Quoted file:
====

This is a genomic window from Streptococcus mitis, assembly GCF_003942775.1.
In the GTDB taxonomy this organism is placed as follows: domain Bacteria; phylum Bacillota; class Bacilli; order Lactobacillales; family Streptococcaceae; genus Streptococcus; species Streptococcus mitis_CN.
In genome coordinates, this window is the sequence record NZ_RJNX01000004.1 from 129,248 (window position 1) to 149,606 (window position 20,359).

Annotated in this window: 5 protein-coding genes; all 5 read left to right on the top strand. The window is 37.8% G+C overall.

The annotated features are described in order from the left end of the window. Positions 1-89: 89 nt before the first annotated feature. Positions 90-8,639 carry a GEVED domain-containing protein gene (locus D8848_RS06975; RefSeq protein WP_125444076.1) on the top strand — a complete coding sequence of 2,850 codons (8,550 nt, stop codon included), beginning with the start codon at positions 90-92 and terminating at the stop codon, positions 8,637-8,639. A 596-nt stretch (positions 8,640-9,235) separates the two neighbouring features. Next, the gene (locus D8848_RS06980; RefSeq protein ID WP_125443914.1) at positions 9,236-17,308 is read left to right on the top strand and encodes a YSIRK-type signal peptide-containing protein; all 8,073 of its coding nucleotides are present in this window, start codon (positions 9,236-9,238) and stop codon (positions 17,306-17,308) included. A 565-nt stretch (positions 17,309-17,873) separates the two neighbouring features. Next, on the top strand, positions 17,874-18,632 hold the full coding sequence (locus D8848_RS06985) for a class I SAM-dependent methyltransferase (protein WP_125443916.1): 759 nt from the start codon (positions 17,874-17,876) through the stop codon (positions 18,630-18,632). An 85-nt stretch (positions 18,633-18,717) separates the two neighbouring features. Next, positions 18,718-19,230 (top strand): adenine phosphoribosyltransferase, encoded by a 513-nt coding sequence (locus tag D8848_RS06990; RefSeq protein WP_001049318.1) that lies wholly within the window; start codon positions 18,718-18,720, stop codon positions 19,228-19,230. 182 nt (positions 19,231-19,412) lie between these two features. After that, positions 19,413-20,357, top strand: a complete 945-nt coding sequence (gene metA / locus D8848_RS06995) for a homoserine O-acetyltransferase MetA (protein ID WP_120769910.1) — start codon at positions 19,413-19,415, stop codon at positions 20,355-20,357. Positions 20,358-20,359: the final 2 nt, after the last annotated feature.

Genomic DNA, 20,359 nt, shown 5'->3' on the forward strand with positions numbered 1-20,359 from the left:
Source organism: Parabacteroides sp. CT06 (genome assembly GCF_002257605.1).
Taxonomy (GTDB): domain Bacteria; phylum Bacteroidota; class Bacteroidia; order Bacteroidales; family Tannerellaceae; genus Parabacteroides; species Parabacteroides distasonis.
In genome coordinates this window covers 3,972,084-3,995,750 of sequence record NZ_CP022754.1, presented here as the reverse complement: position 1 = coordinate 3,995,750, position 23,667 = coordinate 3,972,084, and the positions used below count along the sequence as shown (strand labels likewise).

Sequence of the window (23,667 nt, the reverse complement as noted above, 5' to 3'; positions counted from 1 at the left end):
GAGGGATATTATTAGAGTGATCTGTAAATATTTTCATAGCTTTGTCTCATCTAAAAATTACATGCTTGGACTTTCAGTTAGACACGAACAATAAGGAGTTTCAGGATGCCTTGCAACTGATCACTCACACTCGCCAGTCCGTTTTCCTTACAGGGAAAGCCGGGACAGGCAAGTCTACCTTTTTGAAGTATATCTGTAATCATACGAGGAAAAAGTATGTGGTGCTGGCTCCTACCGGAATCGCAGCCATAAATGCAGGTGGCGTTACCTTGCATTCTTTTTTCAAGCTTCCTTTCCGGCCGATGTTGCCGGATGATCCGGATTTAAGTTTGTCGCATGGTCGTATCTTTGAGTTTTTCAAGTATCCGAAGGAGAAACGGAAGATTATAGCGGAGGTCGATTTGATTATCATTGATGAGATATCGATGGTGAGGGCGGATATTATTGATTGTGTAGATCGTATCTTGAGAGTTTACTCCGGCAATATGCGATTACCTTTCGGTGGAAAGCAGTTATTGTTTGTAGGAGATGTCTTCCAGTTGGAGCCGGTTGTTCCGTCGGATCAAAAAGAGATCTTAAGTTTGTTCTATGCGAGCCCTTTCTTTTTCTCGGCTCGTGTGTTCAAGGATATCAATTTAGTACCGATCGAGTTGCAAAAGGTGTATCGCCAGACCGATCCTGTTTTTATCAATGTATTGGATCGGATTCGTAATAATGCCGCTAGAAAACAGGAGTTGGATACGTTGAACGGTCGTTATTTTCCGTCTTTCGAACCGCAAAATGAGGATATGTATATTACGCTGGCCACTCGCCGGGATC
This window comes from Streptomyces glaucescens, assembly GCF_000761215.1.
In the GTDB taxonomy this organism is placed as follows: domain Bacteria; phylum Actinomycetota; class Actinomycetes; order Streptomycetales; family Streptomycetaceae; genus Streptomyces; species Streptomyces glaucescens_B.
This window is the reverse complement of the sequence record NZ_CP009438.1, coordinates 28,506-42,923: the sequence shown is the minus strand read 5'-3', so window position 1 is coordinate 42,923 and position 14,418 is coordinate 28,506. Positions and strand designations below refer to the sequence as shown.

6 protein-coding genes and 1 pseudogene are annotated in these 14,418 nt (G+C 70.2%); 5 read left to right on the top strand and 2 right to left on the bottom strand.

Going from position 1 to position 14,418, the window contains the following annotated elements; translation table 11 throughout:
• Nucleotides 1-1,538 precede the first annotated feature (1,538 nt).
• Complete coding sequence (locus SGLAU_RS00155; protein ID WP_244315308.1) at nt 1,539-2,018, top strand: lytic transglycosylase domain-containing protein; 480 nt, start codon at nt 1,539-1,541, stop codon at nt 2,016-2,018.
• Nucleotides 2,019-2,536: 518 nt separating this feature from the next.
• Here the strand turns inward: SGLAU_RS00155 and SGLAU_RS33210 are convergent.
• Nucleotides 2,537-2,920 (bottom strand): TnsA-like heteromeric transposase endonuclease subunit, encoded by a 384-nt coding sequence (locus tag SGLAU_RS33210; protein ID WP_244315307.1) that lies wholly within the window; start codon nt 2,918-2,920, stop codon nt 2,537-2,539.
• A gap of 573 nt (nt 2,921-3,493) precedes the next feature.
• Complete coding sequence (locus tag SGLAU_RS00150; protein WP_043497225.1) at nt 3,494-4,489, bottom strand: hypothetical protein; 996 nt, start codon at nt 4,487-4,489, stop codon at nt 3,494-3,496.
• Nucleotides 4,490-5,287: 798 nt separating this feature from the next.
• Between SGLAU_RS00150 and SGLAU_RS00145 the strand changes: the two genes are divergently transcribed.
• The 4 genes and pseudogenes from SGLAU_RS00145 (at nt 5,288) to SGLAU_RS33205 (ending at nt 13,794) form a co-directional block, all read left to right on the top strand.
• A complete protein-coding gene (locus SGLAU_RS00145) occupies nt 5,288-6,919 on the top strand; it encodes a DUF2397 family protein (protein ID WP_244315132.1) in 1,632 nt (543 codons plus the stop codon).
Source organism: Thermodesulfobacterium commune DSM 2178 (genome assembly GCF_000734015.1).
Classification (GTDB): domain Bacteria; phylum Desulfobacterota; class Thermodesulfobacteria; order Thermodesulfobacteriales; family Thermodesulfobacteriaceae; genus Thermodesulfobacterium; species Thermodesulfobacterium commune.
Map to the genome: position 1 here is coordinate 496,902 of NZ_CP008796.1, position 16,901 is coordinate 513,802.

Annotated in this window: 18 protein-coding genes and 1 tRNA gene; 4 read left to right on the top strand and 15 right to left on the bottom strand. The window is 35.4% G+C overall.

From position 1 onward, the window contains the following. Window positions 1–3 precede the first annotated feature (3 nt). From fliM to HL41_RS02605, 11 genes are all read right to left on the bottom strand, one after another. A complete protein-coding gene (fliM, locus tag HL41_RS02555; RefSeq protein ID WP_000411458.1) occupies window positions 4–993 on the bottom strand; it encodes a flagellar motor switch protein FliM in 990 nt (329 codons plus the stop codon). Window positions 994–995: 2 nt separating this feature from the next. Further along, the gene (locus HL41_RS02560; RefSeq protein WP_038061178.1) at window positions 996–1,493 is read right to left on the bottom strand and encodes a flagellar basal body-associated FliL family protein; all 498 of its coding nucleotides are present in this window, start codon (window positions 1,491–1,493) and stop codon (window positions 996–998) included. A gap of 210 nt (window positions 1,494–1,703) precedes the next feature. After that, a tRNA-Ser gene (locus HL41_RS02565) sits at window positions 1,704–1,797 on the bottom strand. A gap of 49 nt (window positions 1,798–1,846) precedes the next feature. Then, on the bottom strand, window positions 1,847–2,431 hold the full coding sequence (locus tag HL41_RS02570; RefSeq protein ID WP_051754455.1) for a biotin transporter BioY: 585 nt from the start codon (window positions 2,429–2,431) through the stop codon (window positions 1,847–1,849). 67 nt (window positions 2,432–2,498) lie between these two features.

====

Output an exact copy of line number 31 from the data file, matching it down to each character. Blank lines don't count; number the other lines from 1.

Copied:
Annotated in this window: 18 protein-coding genes and 1 tRNA gene; 4 read left to right on the top strand and 15 right to left on the bottom strand. The window is 35.4% G+C overall.